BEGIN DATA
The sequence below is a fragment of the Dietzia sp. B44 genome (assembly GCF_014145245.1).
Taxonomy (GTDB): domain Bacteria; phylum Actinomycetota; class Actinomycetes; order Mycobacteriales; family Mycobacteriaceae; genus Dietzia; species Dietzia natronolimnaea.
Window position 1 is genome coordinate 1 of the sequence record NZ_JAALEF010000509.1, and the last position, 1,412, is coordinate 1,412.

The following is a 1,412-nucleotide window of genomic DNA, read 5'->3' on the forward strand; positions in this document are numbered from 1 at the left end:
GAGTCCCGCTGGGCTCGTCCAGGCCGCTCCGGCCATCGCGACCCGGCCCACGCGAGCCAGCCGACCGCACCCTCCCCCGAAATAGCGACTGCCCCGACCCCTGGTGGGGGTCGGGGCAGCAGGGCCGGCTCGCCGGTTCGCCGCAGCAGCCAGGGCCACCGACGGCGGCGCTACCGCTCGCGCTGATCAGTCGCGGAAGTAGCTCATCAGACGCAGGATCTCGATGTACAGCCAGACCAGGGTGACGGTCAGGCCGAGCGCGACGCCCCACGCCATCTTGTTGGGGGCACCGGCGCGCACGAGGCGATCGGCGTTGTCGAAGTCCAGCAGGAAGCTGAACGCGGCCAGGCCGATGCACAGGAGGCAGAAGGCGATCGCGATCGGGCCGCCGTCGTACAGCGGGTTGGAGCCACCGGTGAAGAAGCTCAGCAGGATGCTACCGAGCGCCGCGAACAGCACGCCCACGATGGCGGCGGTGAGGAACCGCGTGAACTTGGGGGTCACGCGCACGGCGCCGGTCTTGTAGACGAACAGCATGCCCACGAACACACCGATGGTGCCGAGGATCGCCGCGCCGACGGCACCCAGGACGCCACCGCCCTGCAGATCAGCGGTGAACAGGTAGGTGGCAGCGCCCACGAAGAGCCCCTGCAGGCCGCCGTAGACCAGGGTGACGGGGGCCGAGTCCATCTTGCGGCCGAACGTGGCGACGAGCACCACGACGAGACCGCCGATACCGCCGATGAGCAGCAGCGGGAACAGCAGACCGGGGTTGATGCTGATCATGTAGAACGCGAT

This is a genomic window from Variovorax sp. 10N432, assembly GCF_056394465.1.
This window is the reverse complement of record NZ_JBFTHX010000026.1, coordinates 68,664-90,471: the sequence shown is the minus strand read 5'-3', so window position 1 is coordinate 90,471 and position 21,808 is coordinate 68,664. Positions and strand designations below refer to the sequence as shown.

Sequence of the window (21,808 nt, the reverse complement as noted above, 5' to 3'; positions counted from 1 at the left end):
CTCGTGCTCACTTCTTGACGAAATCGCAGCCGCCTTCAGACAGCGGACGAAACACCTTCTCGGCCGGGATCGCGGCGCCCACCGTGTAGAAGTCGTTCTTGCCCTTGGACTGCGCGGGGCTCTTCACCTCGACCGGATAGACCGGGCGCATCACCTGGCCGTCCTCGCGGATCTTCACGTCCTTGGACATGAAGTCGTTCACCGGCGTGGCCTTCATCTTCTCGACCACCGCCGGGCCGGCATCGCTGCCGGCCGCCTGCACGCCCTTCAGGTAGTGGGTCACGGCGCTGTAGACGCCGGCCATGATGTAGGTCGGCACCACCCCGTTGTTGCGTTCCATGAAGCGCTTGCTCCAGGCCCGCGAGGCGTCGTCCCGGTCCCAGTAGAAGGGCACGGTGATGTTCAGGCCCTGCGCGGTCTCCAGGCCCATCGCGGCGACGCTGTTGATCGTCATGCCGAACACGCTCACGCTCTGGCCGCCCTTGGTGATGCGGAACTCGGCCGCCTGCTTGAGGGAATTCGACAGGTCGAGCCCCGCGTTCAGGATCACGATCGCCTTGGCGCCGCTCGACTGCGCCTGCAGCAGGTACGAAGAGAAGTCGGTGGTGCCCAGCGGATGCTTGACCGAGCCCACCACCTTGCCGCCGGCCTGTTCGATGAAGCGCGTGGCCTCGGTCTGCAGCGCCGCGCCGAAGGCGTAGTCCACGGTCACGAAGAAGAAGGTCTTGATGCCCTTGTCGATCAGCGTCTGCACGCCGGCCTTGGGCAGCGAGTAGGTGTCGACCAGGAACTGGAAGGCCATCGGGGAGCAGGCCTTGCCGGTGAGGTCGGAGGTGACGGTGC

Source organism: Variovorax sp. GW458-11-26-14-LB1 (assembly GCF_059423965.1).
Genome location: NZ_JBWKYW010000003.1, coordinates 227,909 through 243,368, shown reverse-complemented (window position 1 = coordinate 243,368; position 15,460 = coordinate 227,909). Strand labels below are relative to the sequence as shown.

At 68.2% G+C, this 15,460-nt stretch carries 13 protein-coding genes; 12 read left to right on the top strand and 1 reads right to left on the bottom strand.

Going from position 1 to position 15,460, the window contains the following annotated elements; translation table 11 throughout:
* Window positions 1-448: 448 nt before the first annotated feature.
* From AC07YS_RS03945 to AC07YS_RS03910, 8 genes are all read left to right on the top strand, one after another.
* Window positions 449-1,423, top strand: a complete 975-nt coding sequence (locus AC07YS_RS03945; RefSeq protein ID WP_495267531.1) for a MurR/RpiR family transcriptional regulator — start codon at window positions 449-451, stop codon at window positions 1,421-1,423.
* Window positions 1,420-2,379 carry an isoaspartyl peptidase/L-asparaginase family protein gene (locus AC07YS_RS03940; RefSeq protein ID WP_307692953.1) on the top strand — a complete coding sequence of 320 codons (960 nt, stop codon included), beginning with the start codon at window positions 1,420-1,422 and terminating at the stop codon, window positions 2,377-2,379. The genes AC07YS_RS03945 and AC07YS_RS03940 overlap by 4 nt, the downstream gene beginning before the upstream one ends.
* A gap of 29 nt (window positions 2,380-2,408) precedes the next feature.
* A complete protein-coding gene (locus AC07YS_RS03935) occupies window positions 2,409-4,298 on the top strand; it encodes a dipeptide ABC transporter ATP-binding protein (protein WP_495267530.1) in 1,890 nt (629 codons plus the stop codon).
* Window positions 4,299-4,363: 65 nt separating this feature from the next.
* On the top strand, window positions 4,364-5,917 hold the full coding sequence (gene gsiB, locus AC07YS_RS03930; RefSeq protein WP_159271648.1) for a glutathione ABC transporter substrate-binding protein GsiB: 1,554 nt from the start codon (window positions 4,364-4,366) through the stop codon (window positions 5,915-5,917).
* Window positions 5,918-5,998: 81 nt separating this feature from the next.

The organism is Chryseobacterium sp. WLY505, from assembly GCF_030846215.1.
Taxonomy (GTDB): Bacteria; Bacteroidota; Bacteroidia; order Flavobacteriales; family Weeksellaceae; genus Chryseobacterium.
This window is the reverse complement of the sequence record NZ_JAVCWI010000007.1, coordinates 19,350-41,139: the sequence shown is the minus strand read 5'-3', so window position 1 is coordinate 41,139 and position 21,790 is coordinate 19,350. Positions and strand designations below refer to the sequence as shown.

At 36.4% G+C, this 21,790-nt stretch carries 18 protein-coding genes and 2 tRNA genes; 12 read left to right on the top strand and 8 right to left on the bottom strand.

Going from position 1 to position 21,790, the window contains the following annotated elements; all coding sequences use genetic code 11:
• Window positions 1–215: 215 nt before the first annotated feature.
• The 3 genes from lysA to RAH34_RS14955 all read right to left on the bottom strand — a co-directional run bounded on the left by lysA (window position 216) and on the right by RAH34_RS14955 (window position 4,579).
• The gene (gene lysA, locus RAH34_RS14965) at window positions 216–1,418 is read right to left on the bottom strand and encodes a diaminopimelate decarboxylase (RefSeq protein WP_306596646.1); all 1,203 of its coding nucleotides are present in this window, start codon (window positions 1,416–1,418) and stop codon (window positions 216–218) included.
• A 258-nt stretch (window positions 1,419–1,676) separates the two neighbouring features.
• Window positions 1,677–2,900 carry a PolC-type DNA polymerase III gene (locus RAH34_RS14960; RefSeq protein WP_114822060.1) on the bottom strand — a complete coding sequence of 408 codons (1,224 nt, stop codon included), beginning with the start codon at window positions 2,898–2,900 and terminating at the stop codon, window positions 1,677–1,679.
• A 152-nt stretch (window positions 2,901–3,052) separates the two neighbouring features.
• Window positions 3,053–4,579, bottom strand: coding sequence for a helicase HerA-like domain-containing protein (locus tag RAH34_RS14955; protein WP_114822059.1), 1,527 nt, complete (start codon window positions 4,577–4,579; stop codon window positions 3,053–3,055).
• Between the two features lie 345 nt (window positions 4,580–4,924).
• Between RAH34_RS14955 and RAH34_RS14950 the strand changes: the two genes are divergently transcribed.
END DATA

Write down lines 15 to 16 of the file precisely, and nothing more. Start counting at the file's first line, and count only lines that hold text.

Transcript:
* From AC07YS_RS03945 to AC07YS_RS03910, 8 genes are all read left to right on the top strand, one after another.
* Window positions 449-1,423, top strand: a complete 975-nt coding sequence (locus AC07YS_RS03945; RefSeq protein ID WP_495267531.1) for a MurR/RpiR family transcriptional regulator — start codon at window positions 449-451, stop codon at window positions 1,421-1,423.